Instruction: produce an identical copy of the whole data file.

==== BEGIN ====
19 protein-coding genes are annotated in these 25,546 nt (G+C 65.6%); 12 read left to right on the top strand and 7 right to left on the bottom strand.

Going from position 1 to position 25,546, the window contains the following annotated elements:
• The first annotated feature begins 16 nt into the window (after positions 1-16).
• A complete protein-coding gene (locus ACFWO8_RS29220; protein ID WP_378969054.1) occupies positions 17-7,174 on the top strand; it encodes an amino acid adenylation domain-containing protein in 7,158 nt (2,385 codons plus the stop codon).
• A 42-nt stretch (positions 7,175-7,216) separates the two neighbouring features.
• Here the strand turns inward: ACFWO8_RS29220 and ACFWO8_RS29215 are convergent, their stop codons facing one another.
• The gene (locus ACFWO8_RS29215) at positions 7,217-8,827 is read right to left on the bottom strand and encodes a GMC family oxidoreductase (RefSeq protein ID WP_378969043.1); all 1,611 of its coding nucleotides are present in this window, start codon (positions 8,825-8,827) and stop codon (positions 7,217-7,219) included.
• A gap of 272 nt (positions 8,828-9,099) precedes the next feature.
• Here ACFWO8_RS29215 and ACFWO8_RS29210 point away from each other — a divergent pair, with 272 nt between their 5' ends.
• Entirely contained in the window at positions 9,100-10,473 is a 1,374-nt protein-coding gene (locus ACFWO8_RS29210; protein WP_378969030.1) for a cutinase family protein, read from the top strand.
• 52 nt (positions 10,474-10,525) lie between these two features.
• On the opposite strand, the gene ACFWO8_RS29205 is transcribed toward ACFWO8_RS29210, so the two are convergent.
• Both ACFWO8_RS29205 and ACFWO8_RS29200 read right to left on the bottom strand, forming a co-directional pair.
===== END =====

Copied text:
19 protein-coding genes are annotated in these 25,546 nt (G+C 65.6%); 12 read left to right on the top strand and 7 right to left on the bottom strand.

Going from position 1 to position 25,546, the window contains the following annotated elements:
• The first annotated feature begins 16 nt into the window (after positions 1-16).
• A complete protein-coding gene (locus ACFWO8_RS29220; protein ID WP_378969054.1) occupies positions 17-7,174 on the top strand; it encodes an amino acid adenylation domain-containing protein in 7,158 nt (2,385 codons plus the stop codon).
• A 42-nt stretch (positions 7,175-7,216) separates the two neighbouring features.
• Here the strand turns inward: ACFWO8_RS29220 and ACFWO8_RS29215 are convergent, their stop codons facing one another.
• The gene (locus ACFWO8_RS29215) at positions 7,217-8,827 is read right to left on the bottom strand and encodes a GMC family oxidoreductase (RefSeq protein ID WP_378969043.1); all 1,611 of its coding nucleotides are present in this window, start codon (positions 8,825-8,827) and stop codon (positions 7,217-7,219) included.
• A gap of 272 nt (positions 8,828-9,099) precedes the next feature.
• Here ACFWO8_RS29215 and ACFWO8_RS29210 point away from each other — a divergent pair, with 272 nt between their 5' ends.
• Entirely contained in the window at positions 9,100-10,473 is a 1,374-nt protein-coding gene (locus ACFWO8_RS29210; protein WP_378969030.1) for a cutinase family protein, read from the top strand.
• 52 nt (positions 10,474-10,525) lie between these two features.
• On the opposite strand, the gene ACFWO8_RS29205 is transcribed toward ACFWO8_RS29210, so the two are convergent.
• Both ACFWO8_RS29205 and ACFWO8_RS29200 read right to left on the bottom strand, forming a co-directional pair.